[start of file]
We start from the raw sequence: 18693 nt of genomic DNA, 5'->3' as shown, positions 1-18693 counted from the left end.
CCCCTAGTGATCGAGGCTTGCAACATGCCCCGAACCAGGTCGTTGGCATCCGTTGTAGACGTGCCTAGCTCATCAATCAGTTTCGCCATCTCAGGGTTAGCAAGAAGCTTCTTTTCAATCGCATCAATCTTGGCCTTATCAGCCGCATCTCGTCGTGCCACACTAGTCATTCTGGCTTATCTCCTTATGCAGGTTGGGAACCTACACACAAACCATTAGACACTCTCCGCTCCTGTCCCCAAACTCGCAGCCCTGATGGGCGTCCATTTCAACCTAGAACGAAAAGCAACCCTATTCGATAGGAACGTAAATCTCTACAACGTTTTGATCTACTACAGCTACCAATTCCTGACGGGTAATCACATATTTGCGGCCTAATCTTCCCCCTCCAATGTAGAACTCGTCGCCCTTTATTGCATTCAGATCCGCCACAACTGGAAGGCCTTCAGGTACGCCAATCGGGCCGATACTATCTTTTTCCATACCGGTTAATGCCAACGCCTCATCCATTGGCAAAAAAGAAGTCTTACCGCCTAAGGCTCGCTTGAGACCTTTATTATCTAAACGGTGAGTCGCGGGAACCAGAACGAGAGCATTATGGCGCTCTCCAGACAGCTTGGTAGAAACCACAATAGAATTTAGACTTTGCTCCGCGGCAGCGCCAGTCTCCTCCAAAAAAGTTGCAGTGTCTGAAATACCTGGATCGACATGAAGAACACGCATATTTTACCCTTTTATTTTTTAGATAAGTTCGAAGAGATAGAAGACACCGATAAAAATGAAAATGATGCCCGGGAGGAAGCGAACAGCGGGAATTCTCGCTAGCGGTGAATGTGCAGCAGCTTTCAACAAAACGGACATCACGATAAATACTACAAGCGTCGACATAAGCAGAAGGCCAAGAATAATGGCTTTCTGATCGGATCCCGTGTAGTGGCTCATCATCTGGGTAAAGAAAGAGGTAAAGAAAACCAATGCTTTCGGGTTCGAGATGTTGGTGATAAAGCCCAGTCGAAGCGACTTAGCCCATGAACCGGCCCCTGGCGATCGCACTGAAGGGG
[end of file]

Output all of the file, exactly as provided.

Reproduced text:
We start from the raw sequence: 18693 nt of genomic DNA, 5'->3' as shown, positions 1-18693 counted from the left end.
CCCCTAGTGATCGAGGCTTGCAACATGCCCCGAACCAGGTCGTTGGCATCCGTTGTAGACGTGCCTAGCTCATCAATCAGTTTCGCCATCTCAGGGTTAGCAAGAAGCTTCTTTTCAATCGCATCAATCTTGGCCTTATCAGCCGCATCTCGTCGTGCCACACTAGTCATTCTGGCTTATCTCCTTATGCAGGTTGGGAACCTACACACAAACCATTAGACACTCTCCGCTCCTGTCCCCAAACTCGCAGCCCTGATGGGCGTCCATTTCAACCTAGAACGAAAAGCAACCCTATTCGATAGGAACGTAAATCTCTACAACGTTTTGATCTACTACAGCTACCAATTCCTGACGGGTAATCACATATTTGCGGCCTAATCTTCCCCCTCCAATGTAGAACTCGTCGCCCTTTATTGCATTCAGATCCGCCACAACTGGAAGGCCTTCAGGTACGCCAATCGGGCCGATACTATCTTTTTCCATACCGGTTAATGCCAACGCCTCATCCATTGGCAAAAAAGAAGTCTTACCGCCTAAGGCTCGCTTGAGACCTTTATTATCTAAACGGTGAGTCGCGGGAACCAGAACGAGAGCATTATGGCGCTCTCCAGACAGCTTGGTAGAAACCACAATAGAATTTAGACTTTGCTCCGCGGCAGCGCCAGTCTCCTCCAAAAAAGTTGCAGTGTCTGAAATACCTGGATCGACATGAAGAACACGCATATTTTACCCTTTTATTTTTTAGATAAGTTCGAAGAGATAGAAGACACCGATAAAAATGAAAATGATGCCCGGGAGGAAGCGAACAGCGGGAATTCTCGCTAGCGGTGAATGTGCAGCAGCTTTCAACAAAACGGACATCACGATAAATACTACAAGCGTCGACATAAGCAGAAGGCCAAGAATAATGGCTTTCTGATCGGATCCCGTGTAGTGGCTCATCATCTGGGTAAAGAAAGAGGTAAAGAAAACCAATGCTTTCGGGTTCGAGATGTTGGTGATAAAGCCCAGTCGAAGCGACTTAGCCCATGAACCGGCCCCTGGCGATCGCACTGAAGGGG